In 2013 when I wrote the article, “CBN: The Poverty In Sanusi Lamido Sanusi’s Legacy,” apart from discussing how the charismatic bank manager-turned Central bank governor had played a central role in the Jonathan regime’s impoverishment of Nigerians, I tried to explain how the governor’s “Islamic banking” proposition was not what it seemed. Many thought Sanusi was trying to introduce Sharia banking to Nigeria. I painstakingly in the article explained that this was not the case. The World Bank protégé remembered for being behind Jonathan’s New Year fuel subsidy removal “gift” that led to protests across the nation, was only trying to introduce regulation of the questionable “Islamic”profiteering banking products, and to open them up for non Muslim banks to benefit from the ability to sell the “Shariah” services. Quoting from that article:
“Shariah banking has always been offered in Nigeria. Sanusi did not introduce Shariah banking as many were pissed thinking he did. All Sanusi introduced was “regulation of Islamic banking.” That entire rigmarole and squabble which had a prominent northern Muslim declaring to wage war, and had Christian leaders promising brimstone, had little to do with Islam or Islamic finance and everything to do with CBN control, big bank opportunity and global regulation of all people including all Muslims’ money.”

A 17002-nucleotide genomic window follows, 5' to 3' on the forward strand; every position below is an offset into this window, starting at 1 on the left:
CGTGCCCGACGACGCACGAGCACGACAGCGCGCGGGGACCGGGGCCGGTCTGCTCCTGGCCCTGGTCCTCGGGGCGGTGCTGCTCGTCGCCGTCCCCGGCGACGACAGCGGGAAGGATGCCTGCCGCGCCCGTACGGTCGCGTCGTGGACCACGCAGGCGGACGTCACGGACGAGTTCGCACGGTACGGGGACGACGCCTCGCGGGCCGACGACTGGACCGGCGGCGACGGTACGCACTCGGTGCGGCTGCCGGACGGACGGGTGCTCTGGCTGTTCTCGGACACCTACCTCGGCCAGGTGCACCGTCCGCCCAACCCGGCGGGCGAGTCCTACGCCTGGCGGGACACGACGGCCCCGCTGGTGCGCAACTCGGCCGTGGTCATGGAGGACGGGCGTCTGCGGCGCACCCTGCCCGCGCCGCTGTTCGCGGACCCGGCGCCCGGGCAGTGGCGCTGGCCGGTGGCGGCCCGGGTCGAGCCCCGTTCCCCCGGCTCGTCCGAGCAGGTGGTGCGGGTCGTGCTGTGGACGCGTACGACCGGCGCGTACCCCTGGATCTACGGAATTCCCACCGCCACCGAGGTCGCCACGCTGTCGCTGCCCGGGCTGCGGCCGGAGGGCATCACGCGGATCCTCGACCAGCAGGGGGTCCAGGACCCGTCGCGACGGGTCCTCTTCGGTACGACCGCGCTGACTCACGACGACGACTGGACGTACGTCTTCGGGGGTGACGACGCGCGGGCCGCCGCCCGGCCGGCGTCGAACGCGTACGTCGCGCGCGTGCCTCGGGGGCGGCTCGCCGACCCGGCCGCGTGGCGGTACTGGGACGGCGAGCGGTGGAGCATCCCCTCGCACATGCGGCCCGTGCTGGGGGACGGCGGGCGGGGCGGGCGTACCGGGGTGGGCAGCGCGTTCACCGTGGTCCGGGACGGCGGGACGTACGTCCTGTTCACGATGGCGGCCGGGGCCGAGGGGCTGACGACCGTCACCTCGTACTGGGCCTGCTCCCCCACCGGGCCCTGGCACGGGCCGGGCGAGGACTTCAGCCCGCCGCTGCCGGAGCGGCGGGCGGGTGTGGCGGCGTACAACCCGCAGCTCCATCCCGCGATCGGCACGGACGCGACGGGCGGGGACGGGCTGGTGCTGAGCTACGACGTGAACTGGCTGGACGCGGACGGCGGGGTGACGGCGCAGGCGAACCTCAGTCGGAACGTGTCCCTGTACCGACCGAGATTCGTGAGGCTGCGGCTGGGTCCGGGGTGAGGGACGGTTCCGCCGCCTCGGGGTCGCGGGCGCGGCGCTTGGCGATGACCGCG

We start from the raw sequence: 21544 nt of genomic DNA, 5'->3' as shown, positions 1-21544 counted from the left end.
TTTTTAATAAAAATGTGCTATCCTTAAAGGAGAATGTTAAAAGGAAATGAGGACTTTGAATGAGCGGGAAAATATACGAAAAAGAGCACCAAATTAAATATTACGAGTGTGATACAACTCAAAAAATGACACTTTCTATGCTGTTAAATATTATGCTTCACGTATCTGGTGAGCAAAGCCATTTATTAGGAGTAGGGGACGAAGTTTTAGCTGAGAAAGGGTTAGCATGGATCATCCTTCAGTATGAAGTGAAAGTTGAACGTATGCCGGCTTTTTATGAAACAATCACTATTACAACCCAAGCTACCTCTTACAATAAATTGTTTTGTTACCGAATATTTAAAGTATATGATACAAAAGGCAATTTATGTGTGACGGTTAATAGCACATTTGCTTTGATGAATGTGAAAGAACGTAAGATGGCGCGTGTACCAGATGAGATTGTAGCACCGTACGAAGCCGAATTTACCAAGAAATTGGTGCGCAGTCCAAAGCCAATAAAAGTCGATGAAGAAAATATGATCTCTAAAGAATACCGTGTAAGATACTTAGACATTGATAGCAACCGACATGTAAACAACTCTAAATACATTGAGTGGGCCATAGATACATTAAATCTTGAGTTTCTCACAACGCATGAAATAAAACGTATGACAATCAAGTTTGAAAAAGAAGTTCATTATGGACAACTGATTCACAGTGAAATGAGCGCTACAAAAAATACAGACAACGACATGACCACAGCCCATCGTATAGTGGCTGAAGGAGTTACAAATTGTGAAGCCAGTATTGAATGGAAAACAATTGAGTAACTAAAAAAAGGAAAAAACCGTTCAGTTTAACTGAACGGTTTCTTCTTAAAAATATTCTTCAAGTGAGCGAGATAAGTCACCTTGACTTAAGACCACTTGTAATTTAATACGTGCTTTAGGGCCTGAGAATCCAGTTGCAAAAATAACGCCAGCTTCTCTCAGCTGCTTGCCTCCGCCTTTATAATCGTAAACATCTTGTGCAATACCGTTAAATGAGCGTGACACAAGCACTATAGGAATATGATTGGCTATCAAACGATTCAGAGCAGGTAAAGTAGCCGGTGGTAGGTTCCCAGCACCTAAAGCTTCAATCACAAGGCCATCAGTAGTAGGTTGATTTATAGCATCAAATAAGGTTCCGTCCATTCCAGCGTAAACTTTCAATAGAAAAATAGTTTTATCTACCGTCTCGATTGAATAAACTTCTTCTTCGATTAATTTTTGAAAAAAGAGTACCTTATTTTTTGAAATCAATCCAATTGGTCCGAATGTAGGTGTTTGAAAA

On A Mission To Deconstruct Islam
Today, as Emir of Kano and Nigeria’s Number two Muslim leader, his royal highness Muhammad Sanusi II seems inadvertently on a mission to reform Islam in tandem with World bank policies. I will not judge the Emir’s intentions, that God alone should and can, however the implications of his continuous zealous utterances cannot be debated. Everyday it seems the Emir releases a new ambiguous statement that stabs at the heart of conventional Islamic thinking and offers solutions based on western societies and the World bank. Being a man of very high intellect, I find it hard to imagine the Emir does not realize the likely (mis)interpretation of his loose statements via the press.
Recently the Emir inadvertently associated the Islamic and African cultural practice of polygamy with poverty. I found it necessary to contest that association and debate his proposed pauper polygamy ban. Last week, the Emir discounted what I believe is the religiously accepted understanding that
But hardly had the dust settled than the Emir in today’s news, linked Shariah law with poverty. Headlines in the dailies carry the caption, “Zamfara started Sharia, today it has highest poverty rate —Sanusi.”
The Emir allegedly made this utterance at the Mo Ibrahim Forum in Marrakesh, Morocco this weekend. He said, “Zamfara State started Sharia in Nigeria; it has the highest rate of poverty in the country today.”
Again, I am not judging the Emir’s intentions, but the negative impacts of his statements cannot be denied. Shariah is linked with poverty, is the message most readers will take away from this. I am not sure this is what the Emir thinks, but either way this is another hard blow at Islam’s core, delivered by the nation’s #2 Muslim leader.